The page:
Kate Peters, DO

 

May 13, 2012

 

To all concerned in the consideration of the Aroostook House of Comfort:

 

Dying with dignity is one of the most basic human rights, and yet it is rarely achieved in spite of our nation’s sophisticated healthcare system. As a family physician, I am honored to take care of patients from the cradle to the grave. Participating in the end of life with my patients is one of my greatest privileges. My hospital is blessed with an exceptional multi-disciplinary palliative care team, and their efforts help smooth the transition from life to death, from battle with illness to final rest. But even with such resources, patients under our care consistently desire one thing: “I want to go home,” or even more simply, “I don’t want to die in the hospital.” All too often we are unable to fulfill this simple request.

 

I was deeply influenced by the month of medical school that I spent working with Hospice of Aroostook County. The staff was outstanding, and the time with patients in their homes was enlightening and precious. I continue to reflect on that time and feel deep in my bones, “that was how it’s supposed to be.” This is re-iterated in resounding irony when I discuss facing death with my colleagues; almost without exception, those of us exposed to enough hospital deaths state that we would ourselves prefer to die at home and with as little intervention as possible.

 

There are many reasons people do not achieve their last goal of slipping peacefully from this world unencumbered by plastic tubing and beeping machines. Often a home environment is not suitable or safe, or a caregiver is unavailable. Other times pain is not adequately controlled at home. But patients in these situations still deserve the same opportunity to have control over their last moments . . . and now Aroostook County has an opportunity to make that possible.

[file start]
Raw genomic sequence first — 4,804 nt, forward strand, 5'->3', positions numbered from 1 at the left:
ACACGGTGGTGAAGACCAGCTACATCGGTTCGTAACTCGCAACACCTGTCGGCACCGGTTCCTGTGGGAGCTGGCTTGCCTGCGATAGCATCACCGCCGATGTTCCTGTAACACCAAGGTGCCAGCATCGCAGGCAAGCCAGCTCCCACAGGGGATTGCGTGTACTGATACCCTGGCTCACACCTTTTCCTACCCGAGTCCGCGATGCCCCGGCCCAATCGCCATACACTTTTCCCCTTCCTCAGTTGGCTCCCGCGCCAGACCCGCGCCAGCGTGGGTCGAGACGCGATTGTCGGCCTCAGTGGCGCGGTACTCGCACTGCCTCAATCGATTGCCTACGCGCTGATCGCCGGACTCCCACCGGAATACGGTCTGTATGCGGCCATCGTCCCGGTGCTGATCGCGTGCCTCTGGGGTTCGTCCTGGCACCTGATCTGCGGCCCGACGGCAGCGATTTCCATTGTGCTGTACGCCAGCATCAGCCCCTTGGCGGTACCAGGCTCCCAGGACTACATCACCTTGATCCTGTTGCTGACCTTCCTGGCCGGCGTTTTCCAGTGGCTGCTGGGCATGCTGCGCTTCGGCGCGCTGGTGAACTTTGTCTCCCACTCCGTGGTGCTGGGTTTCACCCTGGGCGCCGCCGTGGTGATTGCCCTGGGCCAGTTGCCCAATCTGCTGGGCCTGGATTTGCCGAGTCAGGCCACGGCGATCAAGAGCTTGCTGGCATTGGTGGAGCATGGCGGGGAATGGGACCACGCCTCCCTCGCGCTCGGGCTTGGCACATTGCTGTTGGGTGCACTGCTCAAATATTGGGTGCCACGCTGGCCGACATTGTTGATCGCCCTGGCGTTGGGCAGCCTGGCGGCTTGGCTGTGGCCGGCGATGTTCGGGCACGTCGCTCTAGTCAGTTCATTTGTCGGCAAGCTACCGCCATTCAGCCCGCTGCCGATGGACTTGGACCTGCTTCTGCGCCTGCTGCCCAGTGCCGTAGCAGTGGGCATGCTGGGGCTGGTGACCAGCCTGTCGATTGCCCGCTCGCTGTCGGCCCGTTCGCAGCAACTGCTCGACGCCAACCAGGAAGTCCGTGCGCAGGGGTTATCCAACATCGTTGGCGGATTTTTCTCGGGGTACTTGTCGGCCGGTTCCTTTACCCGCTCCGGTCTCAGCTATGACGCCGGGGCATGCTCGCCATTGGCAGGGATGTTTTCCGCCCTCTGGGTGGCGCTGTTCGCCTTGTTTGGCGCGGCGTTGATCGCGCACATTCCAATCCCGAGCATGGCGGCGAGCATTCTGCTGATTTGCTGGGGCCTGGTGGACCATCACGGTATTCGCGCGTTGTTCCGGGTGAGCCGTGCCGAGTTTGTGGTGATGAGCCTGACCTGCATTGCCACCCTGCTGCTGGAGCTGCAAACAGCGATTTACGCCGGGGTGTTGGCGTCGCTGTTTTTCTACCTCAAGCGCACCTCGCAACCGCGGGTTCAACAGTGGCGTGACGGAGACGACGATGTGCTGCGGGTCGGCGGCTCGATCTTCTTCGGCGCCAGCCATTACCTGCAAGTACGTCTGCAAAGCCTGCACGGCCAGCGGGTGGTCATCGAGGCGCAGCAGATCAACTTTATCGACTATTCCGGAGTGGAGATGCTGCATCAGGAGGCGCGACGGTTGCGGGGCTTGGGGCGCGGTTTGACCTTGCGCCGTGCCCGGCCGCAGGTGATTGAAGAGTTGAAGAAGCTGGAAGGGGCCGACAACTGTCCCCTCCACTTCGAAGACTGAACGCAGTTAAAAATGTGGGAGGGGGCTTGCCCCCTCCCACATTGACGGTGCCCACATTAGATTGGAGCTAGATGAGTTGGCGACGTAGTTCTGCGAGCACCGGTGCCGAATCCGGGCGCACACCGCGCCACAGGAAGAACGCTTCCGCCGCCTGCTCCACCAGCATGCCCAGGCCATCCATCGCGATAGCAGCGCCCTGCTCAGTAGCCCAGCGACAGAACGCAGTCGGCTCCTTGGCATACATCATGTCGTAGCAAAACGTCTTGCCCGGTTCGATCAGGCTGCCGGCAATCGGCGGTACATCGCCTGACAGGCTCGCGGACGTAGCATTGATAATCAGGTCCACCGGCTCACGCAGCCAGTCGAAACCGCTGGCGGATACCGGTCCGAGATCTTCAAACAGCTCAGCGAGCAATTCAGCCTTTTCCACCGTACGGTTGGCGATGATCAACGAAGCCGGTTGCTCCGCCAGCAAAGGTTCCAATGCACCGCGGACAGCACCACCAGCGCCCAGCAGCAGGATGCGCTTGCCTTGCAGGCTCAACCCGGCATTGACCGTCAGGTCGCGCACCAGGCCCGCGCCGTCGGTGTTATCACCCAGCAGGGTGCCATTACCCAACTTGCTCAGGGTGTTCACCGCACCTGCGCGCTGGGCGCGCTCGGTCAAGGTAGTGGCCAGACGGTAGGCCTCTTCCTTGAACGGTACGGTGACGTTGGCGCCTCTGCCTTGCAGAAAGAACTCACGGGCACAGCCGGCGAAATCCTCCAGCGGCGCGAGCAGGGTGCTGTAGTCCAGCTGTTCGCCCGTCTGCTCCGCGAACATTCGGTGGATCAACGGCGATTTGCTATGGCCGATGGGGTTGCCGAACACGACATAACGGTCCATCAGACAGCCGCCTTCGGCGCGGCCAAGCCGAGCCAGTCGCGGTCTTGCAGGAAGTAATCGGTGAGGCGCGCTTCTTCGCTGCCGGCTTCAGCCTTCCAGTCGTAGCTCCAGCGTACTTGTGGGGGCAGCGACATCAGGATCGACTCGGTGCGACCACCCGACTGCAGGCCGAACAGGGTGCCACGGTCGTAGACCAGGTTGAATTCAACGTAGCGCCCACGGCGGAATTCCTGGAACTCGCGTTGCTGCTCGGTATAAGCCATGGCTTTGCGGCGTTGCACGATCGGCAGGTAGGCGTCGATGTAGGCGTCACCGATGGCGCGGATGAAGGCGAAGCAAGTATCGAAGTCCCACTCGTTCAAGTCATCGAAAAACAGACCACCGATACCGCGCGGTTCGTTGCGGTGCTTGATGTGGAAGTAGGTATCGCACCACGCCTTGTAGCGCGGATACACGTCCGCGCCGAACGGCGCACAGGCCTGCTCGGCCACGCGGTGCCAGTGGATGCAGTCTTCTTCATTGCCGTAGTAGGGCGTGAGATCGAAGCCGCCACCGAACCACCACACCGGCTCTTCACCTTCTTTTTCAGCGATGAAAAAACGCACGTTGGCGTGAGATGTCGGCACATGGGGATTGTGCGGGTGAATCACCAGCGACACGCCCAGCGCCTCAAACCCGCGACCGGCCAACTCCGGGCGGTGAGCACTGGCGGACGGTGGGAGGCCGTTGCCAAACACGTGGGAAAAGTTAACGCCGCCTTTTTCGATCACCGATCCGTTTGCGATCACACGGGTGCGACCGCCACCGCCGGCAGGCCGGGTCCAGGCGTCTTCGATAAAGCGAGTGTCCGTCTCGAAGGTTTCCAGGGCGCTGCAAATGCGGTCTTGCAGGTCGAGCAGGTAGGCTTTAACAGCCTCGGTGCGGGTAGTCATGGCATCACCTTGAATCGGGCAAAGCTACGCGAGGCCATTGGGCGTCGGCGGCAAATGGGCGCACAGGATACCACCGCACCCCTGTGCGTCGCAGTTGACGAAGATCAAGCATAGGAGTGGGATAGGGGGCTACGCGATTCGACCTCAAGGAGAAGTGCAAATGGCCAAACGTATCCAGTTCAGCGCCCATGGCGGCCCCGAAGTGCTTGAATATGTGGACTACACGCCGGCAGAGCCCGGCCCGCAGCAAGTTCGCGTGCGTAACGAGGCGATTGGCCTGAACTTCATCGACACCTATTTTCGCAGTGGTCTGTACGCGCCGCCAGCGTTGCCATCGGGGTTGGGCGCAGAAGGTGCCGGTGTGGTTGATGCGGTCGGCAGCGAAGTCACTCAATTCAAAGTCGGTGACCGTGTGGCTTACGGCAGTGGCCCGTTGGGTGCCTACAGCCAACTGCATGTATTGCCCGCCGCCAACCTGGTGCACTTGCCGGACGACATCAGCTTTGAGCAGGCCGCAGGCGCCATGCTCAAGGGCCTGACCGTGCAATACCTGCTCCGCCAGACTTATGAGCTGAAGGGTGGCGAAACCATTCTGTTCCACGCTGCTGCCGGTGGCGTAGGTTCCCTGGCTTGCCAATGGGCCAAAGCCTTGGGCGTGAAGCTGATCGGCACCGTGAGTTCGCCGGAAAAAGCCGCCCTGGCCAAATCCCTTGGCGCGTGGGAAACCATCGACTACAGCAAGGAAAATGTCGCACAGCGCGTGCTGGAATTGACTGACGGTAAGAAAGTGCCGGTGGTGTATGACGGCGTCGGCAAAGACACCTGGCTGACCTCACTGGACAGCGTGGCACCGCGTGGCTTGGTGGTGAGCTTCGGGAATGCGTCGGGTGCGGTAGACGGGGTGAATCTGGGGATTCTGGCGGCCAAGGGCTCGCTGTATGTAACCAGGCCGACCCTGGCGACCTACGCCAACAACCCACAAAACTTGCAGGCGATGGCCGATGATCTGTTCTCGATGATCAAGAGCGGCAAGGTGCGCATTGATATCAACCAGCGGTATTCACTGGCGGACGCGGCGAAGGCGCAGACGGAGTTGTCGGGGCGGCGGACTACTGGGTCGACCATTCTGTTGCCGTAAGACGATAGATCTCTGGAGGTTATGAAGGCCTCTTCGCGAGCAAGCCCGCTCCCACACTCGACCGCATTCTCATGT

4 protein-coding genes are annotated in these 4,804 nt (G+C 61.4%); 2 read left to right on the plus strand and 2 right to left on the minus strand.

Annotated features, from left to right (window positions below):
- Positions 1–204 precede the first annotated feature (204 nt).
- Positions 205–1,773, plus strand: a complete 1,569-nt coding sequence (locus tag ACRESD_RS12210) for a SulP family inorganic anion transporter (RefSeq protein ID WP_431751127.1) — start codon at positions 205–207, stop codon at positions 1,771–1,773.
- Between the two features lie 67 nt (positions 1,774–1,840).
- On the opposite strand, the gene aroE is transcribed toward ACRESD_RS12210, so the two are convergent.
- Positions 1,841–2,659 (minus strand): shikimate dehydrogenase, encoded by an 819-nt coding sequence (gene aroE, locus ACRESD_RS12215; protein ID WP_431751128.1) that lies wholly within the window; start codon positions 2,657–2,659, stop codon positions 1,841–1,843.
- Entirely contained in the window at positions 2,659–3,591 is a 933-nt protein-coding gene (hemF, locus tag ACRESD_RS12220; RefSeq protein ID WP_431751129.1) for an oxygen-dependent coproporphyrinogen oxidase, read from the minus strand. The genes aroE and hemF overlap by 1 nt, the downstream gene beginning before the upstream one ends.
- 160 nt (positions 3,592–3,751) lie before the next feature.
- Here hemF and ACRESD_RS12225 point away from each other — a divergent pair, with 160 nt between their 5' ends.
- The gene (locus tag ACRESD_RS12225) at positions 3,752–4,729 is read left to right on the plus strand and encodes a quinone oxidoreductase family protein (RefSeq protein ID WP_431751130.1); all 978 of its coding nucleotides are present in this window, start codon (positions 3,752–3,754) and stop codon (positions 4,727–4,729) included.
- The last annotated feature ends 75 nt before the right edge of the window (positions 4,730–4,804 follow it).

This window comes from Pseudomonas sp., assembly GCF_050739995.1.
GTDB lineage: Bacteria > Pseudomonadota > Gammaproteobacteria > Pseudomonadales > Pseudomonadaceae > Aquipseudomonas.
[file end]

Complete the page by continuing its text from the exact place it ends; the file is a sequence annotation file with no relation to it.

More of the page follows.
The Aroostook House of Comfort would be an enormous asset to its community, a bright spot of peace and sanity in the chaos of families’ grief. The patients blessed with its services would be comforted and relieved, and the rest of us would get a chance to see how beautiful and full the end of life can be. It gives me chills to think of how influential that could be.

 

County folks, and those of us like myself who are lucky enough to descend from them, understand the importance of respecting one another and helping one another through all that life and death can throw upon us. The House of Comfort would be a practical outflow of these innate County values. We presently have the opportunity now to offer a beautiful alternative to, a haven from, impersonal, over-medicalized deaths. My professional and personal perspective asks not only, “what if…” when I consider the House of Comfort, but moreso, “how could we not?” The community of Aroostook County deserves and desperately needs such a facility.

 

My full support, hopes and prayers are backing the cause of The House of Comfort.

 

Sincerely,
Kate Peters, D.O.